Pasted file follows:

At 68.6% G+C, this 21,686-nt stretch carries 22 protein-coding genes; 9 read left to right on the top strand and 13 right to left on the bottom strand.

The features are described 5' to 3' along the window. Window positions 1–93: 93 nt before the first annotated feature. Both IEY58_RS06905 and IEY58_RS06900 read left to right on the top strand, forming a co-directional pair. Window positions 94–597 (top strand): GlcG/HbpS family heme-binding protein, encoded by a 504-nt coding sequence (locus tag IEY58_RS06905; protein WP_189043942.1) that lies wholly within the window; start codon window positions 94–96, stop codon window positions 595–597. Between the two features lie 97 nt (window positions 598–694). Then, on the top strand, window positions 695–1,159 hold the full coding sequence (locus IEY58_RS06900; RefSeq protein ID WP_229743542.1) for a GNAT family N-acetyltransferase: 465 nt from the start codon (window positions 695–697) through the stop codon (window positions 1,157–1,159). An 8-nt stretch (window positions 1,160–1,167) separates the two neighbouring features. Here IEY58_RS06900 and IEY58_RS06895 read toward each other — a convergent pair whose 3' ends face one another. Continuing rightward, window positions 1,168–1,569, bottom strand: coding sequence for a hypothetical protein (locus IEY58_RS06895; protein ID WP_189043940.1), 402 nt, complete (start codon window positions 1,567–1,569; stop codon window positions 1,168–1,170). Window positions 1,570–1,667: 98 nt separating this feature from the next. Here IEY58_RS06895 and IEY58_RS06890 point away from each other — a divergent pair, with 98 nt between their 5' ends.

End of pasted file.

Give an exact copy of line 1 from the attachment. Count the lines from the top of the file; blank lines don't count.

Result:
At 68.6% G+C, this 21,686-nt stretch carries 22 protein-coding genes; 9 read left to right on the top strand and 13 right to left on the bottom strand.